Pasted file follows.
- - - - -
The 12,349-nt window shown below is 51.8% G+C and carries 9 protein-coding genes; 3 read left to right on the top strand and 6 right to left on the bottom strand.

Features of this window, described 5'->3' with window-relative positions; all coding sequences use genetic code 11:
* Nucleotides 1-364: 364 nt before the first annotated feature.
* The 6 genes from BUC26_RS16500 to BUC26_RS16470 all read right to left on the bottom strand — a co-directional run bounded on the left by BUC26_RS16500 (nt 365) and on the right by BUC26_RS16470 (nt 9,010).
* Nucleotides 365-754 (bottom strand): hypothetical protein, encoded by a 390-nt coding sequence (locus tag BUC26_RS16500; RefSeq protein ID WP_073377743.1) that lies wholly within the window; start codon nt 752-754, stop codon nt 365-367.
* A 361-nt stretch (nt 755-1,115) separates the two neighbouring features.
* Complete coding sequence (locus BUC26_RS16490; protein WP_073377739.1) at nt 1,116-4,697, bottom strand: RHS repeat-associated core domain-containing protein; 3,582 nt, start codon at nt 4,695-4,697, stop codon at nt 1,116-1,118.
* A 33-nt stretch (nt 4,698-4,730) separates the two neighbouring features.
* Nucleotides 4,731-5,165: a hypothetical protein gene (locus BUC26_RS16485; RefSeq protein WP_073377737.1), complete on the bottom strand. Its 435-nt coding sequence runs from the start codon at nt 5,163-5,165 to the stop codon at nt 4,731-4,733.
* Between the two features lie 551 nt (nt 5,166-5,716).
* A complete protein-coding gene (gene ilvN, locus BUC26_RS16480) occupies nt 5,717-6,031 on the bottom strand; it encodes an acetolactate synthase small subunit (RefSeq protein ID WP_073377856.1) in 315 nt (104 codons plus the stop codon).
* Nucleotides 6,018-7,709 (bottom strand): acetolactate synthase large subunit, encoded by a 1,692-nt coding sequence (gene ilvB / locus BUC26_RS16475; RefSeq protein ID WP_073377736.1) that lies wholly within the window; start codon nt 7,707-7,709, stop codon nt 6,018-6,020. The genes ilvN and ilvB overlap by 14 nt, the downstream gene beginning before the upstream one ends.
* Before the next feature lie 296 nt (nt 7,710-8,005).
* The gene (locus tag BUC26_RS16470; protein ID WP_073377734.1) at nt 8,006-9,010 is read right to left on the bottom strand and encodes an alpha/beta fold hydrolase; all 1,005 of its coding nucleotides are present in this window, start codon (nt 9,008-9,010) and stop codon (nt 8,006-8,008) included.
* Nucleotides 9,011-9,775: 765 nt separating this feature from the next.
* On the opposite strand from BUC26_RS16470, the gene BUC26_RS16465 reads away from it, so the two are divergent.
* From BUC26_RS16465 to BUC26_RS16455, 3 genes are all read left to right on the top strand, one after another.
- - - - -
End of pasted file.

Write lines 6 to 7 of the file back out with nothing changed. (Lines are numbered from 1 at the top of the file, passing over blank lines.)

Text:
* A 361-nt stretch (nt 755-1,115) separates the two neighbouring features.
* Complete coding sequence (locus BUC26_RS16490; protein WP_073377739.1) at nt 1,116-4,697, bottom strand: RHS repeat-associated core domain-containing protein; 3,582 nt, start codon at nt 4,695-4,697, stop codon at nt 1,116-1,118.